ADIOS UFO- BIENVENIDO NEW PROJECTS, Class #6066C, is being offered Saturday night from 7:00 – 10:00 PM and will be overseen by Pat Yamin of Come Quilt With Me and expert quilter, Stevii Graves.  Both are excellent teachers and problem solvers that are anxious to help students make it past the finish line with their lonely UFO’s. This unique class is also a great way to meet old friends, make new friends, and enjoy projects made in a Road 2018 class. Sewing machines will be provided, so there really are no excuses not to start the New Year off right.

Pat has been talking about offering this type of class to show promoters for years. She has found that many students want to take a completed project home from a workshop or conference. But after the class has ended and their project needs just a little more time to complete, students find there is not a place for them to sit, sew and maybe even get some additional help. Also, Pat has had customers stop by her vendor booth to show her their class projects and often they say, “I wish the class had been a little longer, so I could have finished it,” or “I know when I get home it will remain in that plastic bag since I have lost interest and I will have no help.” (Does that sound familiar?!!)

And did we mention that the class will also be a lot of fun? There will be door prizes and special surprises for all of the students.

Anyone and everyone is encouraged to come to this class. It will be especially useful to the gal or guy who doesn’t live near a quilt shop or belong to a guild to offer them additional support. Stevii and Pat plan to circulate around the room and oversee the projects that are brought to class from home or learned at a class at the show.

Both Pat and Stevii have been associated with Road to California for many years and both will be coming from the east coast for the event. Pat lives in New York and Stevii lives in Virginia. They both know that there is never just one way to do something. They appreciate the many talented teachers that are out there and will never criticize someone else’s techniques.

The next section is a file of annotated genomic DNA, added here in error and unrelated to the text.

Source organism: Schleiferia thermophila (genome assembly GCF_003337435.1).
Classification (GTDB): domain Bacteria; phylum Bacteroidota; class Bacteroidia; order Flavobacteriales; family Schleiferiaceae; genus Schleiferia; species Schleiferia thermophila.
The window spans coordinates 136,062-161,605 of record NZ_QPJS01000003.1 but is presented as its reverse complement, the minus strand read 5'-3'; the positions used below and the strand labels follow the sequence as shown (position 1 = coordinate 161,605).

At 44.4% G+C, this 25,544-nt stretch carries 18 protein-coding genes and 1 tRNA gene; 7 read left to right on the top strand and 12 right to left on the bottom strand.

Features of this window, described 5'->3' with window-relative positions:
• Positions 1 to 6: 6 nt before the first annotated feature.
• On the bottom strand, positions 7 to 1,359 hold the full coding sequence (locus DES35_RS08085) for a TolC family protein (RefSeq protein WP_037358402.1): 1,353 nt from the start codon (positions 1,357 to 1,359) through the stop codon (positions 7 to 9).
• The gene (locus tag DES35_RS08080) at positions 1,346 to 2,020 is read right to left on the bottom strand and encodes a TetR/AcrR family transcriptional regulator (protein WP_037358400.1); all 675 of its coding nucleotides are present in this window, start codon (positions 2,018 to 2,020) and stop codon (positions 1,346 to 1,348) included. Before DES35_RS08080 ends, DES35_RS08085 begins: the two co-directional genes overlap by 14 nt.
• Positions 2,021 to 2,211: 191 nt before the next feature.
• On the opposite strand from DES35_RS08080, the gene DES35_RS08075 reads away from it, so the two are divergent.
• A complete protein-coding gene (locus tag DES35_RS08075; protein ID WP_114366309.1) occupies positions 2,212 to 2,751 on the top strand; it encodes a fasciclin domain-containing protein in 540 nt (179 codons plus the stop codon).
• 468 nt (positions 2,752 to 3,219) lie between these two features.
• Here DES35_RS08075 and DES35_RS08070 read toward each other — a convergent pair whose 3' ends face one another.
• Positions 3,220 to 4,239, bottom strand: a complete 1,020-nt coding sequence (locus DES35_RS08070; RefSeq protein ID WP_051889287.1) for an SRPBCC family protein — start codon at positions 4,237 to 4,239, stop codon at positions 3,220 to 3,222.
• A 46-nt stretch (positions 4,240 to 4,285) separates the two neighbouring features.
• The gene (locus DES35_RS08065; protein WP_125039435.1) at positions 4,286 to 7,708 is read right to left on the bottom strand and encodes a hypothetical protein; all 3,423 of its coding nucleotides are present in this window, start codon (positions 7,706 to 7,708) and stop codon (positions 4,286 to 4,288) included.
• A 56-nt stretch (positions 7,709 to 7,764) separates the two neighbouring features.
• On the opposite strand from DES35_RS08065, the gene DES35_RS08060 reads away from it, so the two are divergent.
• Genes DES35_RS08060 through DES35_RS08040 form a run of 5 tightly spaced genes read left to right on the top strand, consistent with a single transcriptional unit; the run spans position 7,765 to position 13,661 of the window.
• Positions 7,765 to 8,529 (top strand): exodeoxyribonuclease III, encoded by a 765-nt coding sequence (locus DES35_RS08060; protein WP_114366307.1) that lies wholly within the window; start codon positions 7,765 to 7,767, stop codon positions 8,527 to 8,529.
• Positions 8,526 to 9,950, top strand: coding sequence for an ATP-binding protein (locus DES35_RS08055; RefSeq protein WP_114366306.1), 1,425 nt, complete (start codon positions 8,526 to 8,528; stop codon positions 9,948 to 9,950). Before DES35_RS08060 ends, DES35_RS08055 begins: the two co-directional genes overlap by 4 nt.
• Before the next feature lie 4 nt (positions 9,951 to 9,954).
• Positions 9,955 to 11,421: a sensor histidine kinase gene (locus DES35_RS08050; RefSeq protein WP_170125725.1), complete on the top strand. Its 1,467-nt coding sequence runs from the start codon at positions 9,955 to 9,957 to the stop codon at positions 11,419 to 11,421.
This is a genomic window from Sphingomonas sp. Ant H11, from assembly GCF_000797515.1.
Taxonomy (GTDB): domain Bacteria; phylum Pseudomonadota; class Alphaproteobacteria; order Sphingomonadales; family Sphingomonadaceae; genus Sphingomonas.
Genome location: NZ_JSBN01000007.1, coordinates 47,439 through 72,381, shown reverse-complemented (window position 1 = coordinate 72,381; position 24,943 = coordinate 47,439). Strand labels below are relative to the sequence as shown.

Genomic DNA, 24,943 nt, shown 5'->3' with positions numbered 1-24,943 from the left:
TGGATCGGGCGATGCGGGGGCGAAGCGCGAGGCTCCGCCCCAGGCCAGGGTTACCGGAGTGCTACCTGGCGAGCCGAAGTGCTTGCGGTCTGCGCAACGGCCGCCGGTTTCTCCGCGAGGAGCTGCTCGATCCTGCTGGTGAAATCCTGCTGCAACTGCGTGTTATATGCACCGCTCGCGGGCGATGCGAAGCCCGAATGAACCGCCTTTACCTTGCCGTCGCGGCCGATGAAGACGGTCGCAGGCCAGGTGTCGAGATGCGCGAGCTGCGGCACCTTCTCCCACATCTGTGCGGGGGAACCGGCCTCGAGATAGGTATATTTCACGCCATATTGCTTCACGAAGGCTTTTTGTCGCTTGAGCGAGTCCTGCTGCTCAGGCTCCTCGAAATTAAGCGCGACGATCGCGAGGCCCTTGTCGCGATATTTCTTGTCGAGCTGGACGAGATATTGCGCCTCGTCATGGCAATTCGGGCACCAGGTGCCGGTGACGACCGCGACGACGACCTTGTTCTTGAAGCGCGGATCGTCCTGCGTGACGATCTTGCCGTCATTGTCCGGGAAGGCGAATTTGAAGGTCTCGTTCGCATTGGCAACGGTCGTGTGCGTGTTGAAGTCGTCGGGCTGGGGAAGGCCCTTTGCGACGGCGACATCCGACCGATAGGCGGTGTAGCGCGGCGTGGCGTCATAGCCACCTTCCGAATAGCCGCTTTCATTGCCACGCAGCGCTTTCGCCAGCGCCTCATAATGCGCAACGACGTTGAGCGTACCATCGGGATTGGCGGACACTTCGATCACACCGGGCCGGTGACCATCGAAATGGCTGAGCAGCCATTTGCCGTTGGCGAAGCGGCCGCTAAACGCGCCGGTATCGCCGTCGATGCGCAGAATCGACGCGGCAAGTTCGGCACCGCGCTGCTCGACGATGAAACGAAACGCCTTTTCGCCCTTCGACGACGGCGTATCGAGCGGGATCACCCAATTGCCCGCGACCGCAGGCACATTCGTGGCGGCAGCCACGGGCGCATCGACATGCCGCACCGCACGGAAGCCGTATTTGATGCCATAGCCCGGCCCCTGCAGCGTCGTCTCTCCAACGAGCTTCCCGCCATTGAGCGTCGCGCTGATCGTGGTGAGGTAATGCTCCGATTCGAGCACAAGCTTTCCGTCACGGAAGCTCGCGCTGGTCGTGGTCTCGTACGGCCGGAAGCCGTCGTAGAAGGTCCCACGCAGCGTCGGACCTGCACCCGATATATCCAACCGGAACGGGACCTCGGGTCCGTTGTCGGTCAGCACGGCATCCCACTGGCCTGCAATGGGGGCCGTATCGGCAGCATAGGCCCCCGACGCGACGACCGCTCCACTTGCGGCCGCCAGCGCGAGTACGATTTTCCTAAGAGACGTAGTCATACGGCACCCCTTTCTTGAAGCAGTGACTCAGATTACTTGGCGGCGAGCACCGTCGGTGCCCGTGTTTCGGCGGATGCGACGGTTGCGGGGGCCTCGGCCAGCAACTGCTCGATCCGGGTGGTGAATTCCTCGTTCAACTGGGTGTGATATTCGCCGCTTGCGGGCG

Besides teaching this class, Stevii is on the Road to California staff. One of her many responsibilities is overseeing the judging of the contest quilts.

Pat will be teaching another class on Wednesday, 3013C  Mark-Baste-Quilt, learning how to get designs using stencils onto cloth and doing some hand quilting that can also be applied with machine quilting.

In addition to her vendor booth and her classes, Pat will also be presenting a Special Exhibit, Hexagons, Diamonds, Triangles and Quilts! featuring over 14 of her antique quilts from her collection.

Whether you bring a project from home or one that you worked on during Road, let Stevii and Pat help you start the New Year right!!

Meet Road 2018 Teacher Cheryl Lynch

Cheryl Lynch will be teaching four classes at Road to California 2018:

On Thursday, 4010C   Silk Curvalicious Skinny Quilt 

On Friday, 5011C  Beachalicious

On Saturday, 6009C  Funky Town 

And on Sunday, a handwork class, 7007C  Mini Mosaics

Cheryl Lynch is an East Coast girl. Born and raised in New York, she has lived the past 25 years outside Philadelphia, Pennsylvania. She says, “It’s the perfect location, halfway between New York City and Washington, DC and not far from all the quilt shops in Lancaster, Pennsylvania.”

If Cheryl’s not quilting, she is traveling to find inspiration for her next quilt. Cheryl commented, “I find inspiration in the world around me. It can be as close as next door or halfway around the world.” The farthest she has traveled that was quilt related was Bali. It was amazing to her to see how batiks are made.